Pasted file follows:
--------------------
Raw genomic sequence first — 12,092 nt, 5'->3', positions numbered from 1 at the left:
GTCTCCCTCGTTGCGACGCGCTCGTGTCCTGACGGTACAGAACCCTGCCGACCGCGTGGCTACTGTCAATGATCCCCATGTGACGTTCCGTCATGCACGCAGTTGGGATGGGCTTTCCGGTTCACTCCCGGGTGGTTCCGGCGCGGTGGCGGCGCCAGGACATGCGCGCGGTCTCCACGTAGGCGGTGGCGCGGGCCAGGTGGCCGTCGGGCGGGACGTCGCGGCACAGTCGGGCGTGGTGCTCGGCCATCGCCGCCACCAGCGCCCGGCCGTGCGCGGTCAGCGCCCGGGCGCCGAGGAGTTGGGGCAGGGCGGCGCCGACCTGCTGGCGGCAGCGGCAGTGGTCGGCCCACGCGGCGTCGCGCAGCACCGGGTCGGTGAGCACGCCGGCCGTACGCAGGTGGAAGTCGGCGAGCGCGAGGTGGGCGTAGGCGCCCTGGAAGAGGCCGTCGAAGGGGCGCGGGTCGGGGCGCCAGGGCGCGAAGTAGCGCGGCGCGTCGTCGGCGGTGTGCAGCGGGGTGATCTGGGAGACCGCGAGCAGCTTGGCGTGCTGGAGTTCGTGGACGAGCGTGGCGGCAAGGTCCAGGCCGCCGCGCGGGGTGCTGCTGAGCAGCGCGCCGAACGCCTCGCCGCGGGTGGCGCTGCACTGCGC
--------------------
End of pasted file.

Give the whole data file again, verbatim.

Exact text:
Raw genomic sequence first — 12,092 nt, 5'->3', positions numbered from 1 at the left:
GTCTCCCTCGTTGCGACGCGCTCGTGTCCTGACGGTACAGAACCCTGCCGACCGCGTGGCTACTGTCAATGATCCCCATGTGACGTTCCGTCATGCACGCAGTTGGGATGGGCTTTCCGGTTCACTCCCGGGTGGTTCCGGCGCGGTGGCGGCGCCAGGACATGCGCGCGGTCTCCACGTAGGCGGTGGCGCGGGCCAGGTGGCCGTCGGGCGGGACGTCGCGGCACAGTCGGGCGTGGTGCTCGGCCATCGCCGCCACCAGCGCCCGGCCGTGCGCGGTCAGCGCCCGGGCGCCGAGGAGTTGGGGCAGGGCGGCGCCGACCTGCTGGCGGCAGCGGCAGTGGTCGGCCCACGCGGCGTCGCGCAGCACCGGGTCGGTGAGCACGCCGGCCGTACGCAGGTGGAAGTCGGCGAGCGCGAGGTGGGCGTAGGCGCCCTGGAAGAGGCCGTCGAAGGGGCGCGGGTCGGGGCGCCAGGGCGCGAAGTAGCGCGGCGCGTCGTCGGCGGTGTGCAGCGGGGTGATCTGGGAGACCGCGAGCAGCTTGGCGTGCTGGAGTTCGTGGACGAGCGTGGCGGCAAGGTCCAGGCCGCCGCGCGGGGTGCTGCTGAGCAGCGCGCCGAACGCCTCGCCGCGGGTGGCGCTGCACTGCGC